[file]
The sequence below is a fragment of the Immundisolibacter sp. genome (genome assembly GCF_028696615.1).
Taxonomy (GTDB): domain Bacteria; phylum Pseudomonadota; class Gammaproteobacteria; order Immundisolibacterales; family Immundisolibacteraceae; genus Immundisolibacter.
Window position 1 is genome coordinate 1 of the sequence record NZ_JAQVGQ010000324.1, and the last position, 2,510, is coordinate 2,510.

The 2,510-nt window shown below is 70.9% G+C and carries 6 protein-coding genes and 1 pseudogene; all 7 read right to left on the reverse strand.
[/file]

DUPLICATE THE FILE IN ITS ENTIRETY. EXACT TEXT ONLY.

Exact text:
The sequence below is a fragment of the Immundisolibacter sp. genome (genome assembly GCF_028696615.1).
Taxonomy (GTDB): domain Bacteria; phylum Pseudomonadota; class Gammaproteobacteria; order Immundisolibacterales; family Immundisolibacteraceae; genus Immundisolibacter.
Window position 1 is genome coordinate 1 of the sequence record NZ_JAQVGQ010000324.1, and the last position, 2,510, is coordinate 2,510.

The 2,510-nt window shown below is 70.9% G+C and carries 6 protein-coding genes and 1 pseudogene; all 7 read right to left on the reverse strand.